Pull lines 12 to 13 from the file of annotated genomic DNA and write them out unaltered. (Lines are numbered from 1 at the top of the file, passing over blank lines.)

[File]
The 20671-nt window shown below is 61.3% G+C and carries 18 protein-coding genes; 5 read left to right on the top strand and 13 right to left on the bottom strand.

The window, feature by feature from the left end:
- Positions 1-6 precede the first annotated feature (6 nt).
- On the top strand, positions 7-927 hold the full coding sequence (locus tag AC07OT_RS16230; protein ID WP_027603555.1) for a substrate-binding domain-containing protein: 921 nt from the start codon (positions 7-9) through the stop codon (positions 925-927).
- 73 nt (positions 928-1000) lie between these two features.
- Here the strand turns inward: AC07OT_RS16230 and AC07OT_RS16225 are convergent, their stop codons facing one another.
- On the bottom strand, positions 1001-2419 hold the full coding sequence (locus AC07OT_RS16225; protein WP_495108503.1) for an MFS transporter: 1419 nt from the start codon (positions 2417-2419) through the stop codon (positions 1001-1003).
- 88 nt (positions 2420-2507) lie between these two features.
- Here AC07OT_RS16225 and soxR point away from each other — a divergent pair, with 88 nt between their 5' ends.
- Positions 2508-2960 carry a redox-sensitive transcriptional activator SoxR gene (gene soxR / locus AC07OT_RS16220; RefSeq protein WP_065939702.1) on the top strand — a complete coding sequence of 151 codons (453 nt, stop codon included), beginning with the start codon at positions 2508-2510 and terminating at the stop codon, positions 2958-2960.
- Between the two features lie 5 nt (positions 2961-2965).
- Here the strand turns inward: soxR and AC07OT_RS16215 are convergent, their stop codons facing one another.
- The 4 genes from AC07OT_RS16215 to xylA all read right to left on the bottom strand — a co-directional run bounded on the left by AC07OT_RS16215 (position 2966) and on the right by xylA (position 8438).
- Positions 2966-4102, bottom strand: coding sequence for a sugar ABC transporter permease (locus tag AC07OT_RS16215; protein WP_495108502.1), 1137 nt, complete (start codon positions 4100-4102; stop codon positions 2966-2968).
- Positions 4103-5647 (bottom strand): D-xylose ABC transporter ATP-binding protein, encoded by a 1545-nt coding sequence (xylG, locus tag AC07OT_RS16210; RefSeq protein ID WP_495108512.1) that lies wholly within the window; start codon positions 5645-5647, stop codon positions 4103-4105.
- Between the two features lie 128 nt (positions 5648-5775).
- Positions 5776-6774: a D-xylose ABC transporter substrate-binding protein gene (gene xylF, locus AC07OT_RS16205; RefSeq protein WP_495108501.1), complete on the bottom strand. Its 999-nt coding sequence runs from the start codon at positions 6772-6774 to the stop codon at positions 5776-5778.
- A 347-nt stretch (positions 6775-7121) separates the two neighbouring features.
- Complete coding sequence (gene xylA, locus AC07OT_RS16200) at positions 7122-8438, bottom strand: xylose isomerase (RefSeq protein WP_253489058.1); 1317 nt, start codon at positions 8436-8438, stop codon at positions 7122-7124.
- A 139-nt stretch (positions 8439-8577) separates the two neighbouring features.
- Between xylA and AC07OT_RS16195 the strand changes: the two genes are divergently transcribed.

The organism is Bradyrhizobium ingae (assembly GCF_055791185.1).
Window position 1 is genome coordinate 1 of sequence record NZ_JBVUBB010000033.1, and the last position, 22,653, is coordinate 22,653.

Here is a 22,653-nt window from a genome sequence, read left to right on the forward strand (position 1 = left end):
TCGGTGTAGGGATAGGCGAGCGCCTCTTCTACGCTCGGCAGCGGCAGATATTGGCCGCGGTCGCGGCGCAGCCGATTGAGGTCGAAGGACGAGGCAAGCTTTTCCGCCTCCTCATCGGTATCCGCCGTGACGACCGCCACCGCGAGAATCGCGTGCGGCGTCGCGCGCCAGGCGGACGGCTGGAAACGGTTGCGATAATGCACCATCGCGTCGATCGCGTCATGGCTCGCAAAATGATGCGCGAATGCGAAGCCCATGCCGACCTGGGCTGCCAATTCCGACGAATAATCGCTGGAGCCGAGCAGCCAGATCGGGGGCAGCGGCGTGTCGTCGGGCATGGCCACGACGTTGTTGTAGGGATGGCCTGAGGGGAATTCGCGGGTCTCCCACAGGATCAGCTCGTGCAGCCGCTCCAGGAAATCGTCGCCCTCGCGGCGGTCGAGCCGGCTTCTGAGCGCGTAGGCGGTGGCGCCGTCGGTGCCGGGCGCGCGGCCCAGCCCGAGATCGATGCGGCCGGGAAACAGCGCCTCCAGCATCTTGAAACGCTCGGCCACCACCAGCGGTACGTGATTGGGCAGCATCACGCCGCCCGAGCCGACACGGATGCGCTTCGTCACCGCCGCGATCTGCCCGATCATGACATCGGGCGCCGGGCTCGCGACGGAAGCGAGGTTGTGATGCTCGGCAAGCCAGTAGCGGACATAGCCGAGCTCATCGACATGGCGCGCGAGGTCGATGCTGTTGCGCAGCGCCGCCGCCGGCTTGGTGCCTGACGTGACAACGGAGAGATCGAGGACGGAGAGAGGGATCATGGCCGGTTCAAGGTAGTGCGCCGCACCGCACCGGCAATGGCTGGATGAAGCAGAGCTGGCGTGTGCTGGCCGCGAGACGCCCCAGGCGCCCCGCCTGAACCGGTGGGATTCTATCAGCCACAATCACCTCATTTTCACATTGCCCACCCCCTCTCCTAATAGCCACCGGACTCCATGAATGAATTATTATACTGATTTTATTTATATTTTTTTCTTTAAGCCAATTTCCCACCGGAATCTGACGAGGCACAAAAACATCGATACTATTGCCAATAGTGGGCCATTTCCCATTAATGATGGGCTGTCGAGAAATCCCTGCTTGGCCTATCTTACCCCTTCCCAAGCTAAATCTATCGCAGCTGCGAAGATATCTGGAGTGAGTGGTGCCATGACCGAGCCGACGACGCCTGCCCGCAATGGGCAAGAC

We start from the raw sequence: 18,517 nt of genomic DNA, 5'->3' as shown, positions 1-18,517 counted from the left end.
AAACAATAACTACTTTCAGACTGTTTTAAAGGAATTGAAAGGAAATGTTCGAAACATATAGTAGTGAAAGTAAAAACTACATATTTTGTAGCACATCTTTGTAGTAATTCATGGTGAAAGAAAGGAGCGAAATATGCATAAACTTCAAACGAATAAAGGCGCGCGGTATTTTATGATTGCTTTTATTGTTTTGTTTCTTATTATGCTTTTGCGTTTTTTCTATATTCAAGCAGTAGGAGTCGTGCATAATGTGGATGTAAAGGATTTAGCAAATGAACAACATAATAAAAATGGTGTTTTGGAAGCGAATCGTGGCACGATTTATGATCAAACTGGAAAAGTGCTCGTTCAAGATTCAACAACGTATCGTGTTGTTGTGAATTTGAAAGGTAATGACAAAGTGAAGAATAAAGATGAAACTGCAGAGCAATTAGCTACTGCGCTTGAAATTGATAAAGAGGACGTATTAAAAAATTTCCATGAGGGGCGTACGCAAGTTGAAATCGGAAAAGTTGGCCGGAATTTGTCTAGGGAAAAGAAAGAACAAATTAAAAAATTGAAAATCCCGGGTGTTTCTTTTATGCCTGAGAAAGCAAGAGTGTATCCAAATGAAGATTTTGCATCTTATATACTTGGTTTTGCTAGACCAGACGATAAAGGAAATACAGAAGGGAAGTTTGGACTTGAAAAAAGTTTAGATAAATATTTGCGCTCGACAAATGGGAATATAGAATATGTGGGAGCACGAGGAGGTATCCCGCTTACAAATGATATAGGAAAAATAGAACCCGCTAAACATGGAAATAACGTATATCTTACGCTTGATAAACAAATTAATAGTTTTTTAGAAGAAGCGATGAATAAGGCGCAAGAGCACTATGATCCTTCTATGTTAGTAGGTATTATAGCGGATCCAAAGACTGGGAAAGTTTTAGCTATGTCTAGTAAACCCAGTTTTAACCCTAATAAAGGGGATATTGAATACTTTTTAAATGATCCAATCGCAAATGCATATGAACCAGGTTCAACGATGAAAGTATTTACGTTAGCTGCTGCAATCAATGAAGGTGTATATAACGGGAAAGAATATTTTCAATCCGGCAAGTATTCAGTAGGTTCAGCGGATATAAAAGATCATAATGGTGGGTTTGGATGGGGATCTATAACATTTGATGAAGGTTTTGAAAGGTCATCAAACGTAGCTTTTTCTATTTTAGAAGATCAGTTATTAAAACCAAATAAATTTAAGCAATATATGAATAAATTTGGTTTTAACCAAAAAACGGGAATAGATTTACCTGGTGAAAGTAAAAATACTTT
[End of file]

- Here the strand turns inward: soxR and AC07OT_RS16215 are convergent, their stop codons facing one another.
- The 4 genes from AC07OT_RS16215 to xylA all read right to left on the bottom strand — a co-directional run bounded on the left by AC07OT_RS16215 (position 2966) and on the right by xylA (position 8438).